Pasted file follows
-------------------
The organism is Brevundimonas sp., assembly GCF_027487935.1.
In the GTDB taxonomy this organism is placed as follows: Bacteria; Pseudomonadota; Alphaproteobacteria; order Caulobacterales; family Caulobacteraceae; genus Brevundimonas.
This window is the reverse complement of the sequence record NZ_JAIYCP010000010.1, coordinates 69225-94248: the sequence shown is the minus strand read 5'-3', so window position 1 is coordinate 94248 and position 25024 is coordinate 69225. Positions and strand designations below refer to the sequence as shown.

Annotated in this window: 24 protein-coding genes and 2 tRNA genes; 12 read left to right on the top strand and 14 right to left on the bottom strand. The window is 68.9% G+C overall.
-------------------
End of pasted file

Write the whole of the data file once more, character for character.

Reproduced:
The organism is Brevundimonas sp., assembly GCF_027487935.1.
In the GTDB taxonomy this organism is placed as follows: Bacteria; Pseudomonadota; Alphaproteobacteria; order Caulobacterales; family Caulobacteraceae; genus Brevundimonas.
This window is the reverse complement of the sequence record NZ_JAIYCP010000010.1, coordinates 69225-94248: the sequence shown is the minus strand read 5'-3', so window position 1 is coordinate 94248 and position 25024 is coordinate 69225. Positions and strand designations below refer to the sequence as shown.

Annotated in this window: 24 protein-coding genes and 2 tRNA genes; 12 read left to right on the top strand and 14 right to left on the bottom strand. The window is 68.9% G+C overall.